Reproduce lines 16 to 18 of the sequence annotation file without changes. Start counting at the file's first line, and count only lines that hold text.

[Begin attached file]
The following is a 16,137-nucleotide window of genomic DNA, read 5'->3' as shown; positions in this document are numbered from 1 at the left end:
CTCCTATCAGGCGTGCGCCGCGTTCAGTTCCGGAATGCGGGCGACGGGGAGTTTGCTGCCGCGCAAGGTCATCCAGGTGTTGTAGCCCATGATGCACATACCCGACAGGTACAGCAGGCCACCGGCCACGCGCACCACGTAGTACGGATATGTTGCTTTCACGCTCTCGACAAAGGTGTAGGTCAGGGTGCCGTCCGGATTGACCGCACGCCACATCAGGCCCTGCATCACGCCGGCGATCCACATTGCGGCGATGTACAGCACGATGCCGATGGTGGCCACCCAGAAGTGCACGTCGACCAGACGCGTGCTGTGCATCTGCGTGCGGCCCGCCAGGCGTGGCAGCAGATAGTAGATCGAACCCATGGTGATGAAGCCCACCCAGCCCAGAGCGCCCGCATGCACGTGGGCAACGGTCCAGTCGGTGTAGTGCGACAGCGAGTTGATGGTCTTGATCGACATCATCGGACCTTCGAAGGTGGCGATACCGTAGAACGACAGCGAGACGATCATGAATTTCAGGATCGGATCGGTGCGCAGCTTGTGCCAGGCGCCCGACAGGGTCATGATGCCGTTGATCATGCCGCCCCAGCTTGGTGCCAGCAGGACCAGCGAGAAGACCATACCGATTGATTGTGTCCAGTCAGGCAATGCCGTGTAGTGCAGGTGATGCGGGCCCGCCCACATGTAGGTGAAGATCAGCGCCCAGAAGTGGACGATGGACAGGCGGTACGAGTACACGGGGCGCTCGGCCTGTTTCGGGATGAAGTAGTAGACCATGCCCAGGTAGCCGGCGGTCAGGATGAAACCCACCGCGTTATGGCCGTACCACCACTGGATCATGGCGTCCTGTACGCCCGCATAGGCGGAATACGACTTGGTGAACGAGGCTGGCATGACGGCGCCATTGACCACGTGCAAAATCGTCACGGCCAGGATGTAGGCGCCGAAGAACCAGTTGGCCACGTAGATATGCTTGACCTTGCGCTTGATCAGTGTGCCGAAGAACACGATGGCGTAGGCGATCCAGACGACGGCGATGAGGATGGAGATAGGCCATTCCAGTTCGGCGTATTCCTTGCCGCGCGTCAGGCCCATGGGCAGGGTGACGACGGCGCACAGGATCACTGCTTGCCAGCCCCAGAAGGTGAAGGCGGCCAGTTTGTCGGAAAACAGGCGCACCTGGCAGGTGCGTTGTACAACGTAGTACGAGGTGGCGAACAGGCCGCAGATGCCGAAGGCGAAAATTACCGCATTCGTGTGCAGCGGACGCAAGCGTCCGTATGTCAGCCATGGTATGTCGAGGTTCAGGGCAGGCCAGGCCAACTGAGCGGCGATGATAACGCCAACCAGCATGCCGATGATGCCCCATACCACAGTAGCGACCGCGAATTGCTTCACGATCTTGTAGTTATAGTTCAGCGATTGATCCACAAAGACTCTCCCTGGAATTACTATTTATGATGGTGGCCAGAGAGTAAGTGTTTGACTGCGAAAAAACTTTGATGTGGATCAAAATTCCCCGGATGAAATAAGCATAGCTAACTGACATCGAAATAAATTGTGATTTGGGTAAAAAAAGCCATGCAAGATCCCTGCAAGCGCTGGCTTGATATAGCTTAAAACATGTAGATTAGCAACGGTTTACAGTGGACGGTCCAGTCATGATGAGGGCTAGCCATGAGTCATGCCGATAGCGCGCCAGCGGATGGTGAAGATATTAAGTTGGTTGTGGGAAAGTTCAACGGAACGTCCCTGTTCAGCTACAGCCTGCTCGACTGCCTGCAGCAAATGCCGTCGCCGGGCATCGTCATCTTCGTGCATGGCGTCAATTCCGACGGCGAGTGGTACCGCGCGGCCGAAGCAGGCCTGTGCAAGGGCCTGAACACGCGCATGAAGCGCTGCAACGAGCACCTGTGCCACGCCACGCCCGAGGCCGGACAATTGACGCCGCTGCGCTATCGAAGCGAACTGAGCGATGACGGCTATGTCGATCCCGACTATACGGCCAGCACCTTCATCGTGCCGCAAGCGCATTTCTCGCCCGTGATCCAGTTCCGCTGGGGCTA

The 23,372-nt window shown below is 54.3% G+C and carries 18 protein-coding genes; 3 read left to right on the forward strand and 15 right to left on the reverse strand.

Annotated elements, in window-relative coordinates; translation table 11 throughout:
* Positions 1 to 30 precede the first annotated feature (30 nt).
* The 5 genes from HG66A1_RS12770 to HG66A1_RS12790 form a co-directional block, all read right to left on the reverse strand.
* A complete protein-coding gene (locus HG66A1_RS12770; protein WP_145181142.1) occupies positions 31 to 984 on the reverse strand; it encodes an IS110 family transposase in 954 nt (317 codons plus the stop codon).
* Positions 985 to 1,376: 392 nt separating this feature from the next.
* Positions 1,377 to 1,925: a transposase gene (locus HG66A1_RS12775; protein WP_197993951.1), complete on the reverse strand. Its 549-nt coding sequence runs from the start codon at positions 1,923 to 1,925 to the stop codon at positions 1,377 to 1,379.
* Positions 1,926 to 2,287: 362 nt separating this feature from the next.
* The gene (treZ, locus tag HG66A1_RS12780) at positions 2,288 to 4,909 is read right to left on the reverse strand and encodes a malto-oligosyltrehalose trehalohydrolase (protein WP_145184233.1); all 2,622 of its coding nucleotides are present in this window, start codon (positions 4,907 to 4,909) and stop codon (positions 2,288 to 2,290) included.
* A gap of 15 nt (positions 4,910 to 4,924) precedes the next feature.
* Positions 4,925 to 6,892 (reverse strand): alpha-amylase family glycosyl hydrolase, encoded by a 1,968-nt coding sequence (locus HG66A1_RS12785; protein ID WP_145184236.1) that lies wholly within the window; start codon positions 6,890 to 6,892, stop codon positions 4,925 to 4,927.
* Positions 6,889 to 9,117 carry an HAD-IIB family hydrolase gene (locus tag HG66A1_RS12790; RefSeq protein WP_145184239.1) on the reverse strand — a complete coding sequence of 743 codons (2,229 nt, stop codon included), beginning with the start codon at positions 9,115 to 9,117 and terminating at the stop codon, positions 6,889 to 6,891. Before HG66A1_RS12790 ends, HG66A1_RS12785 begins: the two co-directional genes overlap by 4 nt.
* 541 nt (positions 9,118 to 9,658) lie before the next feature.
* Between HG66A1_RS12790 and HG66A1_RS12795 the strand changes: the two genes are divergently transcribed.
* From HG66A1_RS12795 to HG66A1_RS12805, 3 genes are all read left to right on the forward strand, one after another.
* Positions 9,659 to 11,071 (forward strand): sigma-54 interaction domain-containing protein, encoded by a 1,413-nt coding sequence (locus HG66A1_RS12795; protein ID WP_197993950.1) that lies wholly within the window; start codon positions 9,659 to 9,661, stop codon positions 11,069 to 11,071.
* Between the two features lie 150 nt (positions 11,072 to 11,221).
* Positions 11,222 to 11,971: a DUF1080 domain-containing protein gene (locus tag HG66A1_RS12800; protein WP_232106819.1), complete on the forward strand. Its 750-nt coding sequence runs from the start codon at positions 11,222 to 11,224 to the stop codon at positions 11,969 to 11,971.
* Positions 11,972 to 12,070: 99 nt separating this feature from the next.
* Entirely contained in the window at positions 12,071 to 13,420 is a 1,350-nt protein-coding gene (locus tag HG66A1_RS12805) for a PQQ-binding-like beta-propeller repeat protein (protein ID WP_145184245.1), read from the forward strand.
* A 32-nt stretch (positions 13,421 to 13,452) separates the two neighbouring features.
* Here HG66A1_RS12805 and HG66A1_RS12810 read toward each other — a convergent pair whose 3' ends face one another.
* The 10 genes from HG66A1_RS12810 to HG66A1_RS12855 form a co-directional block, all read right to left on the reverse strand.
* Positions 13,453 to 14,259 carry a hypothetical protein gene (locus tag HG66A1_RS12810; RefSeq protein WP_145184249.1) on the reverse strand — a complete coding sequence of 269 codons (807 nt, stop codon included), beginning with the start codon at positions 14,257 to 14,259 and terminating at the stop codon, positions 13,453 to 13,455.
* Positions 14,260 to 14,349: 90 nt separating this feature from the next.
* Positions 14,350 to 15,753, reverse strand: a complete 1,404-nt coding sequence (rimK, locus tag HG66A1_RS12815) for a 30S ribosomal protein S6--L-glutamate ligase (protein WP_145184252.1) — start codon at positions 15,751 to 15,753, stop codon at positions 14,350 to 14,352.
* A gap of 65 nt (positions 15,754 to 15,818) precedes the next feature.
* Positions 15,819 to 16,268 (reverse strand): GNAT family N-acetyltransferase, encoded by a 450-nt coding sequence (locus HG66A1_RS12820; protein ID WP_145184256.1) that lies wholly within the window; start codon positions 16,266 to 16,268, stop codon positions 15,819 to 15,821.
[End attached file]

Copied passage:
* Between HG66A1_RS12790 and HG66A1_RS12795 the strand changes: the two genes are divergently transcribed.
* From HG66A1_RS12795 to HG66A1_RS12805, 3 genes are all read left to right on the forward strand, one after another.
* Positions 9,659 to 11,071 (forward strand): sigma-54 interaction domain-containing protein, encoded by a 1,413-nt coding sequence (locus HG66A1_RS12795; protein ID WP_197993950.1) that lies wholly within the window; start codon positions 9,659 to 9,661, stop codon positions 11,069 to 11,071.